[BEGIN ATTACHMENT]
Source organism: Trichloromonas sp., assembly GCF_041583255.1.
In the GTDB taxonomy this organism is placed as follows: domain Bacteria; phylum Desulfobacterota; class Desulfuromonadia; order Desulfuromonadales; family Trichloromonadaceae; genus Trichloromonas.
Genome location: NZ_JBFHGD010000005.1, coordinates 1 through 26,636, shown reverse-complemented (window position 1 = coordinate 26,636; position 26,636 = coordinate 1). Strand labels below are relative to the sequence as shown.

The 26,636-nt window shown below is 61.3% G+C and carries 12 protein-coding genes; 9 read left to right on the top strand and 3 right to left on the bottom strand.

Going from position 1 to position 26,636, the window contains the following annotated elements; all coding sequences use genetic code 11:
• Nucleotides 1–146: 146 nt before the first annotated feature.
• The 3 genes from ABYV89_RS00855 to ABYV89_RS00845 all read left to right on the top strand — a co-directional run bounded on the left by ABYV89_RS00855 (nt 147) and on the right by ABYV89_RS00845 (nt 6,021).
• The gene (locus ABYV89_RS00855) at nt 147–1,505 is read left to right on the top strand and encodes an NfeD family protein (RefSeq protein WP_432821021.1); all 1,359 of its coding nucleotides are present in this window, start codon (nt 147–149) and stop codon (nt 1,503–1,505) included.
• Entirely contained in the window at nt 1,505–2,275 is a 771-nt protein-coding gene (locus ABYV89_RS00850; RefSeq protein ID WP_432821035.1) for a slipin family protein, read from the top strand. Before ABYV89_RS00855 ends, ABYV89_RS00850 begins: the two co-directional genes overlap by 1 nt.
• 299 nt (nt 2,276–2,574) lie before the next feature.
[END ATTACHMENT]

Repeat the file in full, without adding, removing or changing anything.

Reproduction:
Source organism: Trichloromonas sp., assembly GCF_041583255.1.
In the GTDB taxonomy this organism is placed as follows: domain Bacteria; phylum Desulfobacterota; class Desulfuromonadia; order Desulfuromonadales; family Trichloromonadaceae; genus Trichloromonas.
Genome location: NZ_JBFHGD010000005.1, coordinates 1 through 26,636, shown reverse-complemented (window position 1 = coordinate 26,636; position 26,636 = coordinate 1). Strand labels below are relative to the sequence as shown.

The 26,636-nt window shown below is 61.3% G+C and carries 12 protein-coding genes; 9 read left to right on the top strand and 3 right to left on the bottom strand.

Going from position 1 to position 26,636, the window contains the following annotated elements; all coding sequences use genetic code 11:
• Nucleotides 1–146: 146 nt before the first annotated feature.
• The 3 genes from ABYV89_RS00855 to ABYV89_RS00845 all read left to right on the top strand — a co-directional run bounded on the left by ABYV89_RS00855 (nt 147) and on the right by ABYV89_RS00845 (nt 6,021).
• The gene (locus ABYV89_RS00855) at nt 147–1,505 is read left to right on the top strand and encodes an NfeD family protein (RefSeq protein WP_432821021.1); all 1,359 of its coding nucleotides are present in this window, start codon (nt 147–149) and stop codon (nt 1,503–1,505) included.
• Entirely contained in the window at nt 1,505–2,275 is a 771-nt protein-coding gene (locus ABYV89_RS00850; RefSeq protein ID WP_432821035.1) for a slipin family protein, read from the top strand. Before ABYV89_RS00855 ends, ABYV89_RS00850 begins: the two co-directional genes overlap by 1 nt.
• 299 nt (nt 2,276–2,574) lie before the next feature.